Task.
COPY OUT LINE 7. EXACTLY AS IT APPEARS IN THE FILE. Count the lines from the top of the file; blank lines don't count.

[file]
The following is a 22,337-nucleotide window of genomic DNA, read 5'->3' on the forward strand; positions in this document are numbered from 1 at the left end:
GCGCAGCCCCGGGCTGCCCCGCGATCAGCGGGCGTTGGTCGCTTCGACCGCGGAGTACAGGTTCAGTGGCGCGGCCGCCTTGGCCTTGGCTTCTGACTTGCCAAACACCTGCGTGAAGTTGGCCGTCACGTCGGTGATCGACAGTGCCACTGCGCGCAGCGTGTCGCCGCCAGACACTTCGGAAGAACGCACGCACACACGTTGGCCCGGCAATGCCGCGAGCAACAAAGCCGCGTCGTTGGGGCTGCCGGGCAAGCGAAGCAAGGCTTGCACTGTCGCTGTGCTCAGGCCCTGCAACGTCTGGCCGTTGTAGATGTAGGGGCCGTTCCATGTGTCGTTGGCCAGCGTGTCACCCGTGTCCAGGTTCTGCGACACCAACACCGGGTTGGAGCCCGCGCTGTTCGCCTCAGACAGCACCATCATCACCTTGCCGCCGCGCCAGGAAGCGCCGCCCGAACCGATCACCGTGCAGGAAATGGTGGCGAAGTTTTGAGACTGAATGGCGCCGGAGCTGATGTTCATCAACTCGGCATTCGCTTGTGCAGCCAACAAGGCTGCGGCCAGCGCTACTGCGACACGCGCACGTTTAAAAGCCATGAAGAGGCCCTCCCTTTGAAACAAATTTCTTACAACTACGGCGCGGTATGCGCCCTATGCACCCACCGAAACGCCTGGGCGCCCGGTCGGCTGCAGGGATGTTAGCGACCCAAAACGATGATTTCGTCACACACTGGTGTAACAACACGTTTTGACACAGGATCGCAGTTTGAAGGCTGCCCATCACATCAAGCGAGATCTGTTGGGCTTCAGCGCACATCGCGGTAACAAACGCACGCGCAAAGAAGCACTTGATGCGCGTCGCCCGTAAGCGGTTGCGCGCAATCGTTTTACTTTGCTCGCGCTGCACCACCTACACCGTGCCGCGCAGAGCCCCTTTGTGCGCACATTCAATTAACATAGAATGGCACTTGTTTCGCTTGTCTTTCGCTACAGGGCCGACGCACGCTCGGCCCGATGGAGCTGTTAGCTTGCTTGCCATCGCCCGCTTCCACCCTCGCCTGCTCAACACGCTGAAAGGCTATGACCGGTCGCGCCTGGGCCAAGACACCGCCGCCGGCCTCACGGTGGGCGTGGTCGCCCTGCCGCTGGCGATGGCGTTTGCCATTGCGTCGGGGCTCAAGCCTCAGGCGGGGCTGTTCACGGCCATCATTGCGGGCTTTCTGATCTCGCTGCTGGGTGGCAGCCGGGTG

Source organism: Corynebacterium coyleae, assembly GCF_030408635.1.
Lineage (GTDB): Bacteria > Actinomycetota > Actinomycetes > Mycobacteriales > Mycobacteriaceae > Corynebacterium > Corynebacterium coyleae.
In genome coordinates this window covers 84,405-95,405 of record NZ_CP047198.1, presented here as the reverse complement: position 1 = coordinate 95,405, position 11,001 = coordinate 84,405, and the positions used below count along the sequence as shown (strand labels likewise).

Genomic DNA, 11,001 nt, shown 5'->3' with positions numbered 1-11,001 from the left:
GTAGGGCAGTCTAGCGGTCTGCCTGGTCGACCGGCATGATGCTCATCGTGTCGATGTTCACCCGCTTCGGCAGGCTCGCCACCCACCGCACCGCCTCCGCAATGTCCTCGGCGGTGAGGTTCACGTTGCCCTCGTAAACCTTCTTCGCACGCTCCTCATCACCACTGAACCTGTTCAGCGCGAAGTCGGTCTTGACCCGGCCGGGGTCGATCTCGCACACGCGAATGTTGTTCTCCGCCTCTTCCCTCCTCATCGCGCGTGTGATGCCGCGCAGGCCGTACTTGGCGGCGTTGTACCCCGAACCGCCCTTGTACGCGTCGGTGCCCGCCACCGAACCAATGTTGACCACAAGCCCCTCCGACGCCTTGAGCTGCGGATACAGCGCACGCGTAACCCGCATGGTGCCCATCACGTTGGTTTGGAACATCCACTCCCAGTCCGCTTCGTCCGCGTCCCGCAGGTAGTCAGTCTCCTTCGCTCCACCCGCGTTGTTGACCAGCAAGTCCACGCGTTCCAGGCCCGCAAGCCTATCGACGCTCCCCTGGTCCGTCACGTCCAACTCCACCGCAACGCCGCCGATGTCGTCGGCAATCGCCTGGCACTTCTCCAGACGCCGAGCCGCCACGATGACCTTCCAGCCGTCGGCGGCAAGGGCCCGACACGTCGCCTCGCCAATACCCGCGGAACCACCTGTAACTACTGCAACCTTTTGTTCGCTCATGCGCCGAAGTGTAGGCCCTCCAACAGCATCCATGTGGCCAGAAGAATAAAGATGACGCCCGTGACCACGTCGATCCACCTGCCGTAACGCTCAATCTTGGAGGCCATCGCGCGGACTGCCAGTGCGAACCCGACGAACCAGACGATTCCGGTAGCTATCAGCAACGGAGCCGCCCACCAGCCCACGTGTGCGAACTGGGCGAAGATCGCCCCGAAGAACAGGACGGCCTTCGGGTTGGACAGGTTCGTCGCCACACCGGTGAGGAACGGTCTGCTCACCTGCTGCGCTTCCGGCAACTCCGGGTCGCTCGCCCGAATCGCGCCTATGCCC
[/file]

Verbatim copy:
GTAGGGCAGTCTAGCGGTCTGCCTGGTCGACCGGCATGATGCTCATCGTGTCGATGTTCACCCGCTTCGGCAGGCTCGCCACCCACCGCACCGCCTCCGCAATGTCCTCGGCGGTGAGGTTCACGTTGCCCTCGTAAACCTTCTTCGCACGCTCCTCATCACCACTGAACCTGTTCAGCGCGAAGTCGGTCTTGACCCGGCCGGGGTCGATCTCGCACACGCGAATGTTGTTCTCCGCCTCTTCCCTCCTCATCGCGCGTGTGATGCCGCGCAGGCCGTACTTGGCGGCGTTGTACCCCGAACCGCCCTTGTACGCGTCGGTGCCCGCCACCGAACCAATGTTGACCACAAGCCCCTCCGACGCCTTGAGCTGCGGATACAGCGCACGCGTAACCCGCATGGTGCCCATCACGTTGGTTTGGAACATCCACTCCCAGTCCGCTTCGTCCGCGTCCCGCAGGTAGTCAGTCTCCTTCGCTCCACCCGCGTTGTTGACCAGCAAGTCCACGCGTTCCAGGCCCGCAAGCCTATCGACGCTCCCCTGGTCCGTCACGTCCAACTCCACCGCAACGCCGCCGATGTCGTCGGCAATCGCCTGGCACTTCTCCAGACGCCGAGCCGCCACGATGACCTTCCAGCCGTCGGCGGCAAGGGCCCGACACGTCGCCTCGCCAATACCCGCGGAACCACCTGTAACTACTGCAACCTTTTGTTCGCTCATGCGCCGAAGTGTAGGCCCTCCAACAGCATCCATGTGGCCAGAAGAATAAAGATGACGCCCGTGACCACGTCGATCCACCTGCCGTAACGCTCAATCTTGGAGGCCATCGCGCGGACTGCCAGTGCGAACCCGACGAACCAGACGATTCCGGTAGCTATCAGCAACGGAGCCGCCCACCAGCCCACGTGTGCGAACTGGGCGAAGATCGCCCCGAAGAACAGGACGGCCTTCGGGTTGGACAGGTTCGTCGCCACACCGGTGAGGAACGGTCTGCTCACCTGCTGCGCTTCCGGCAACTCCGGGTCGCTCGCCCGAATCGCGCCTATGCCC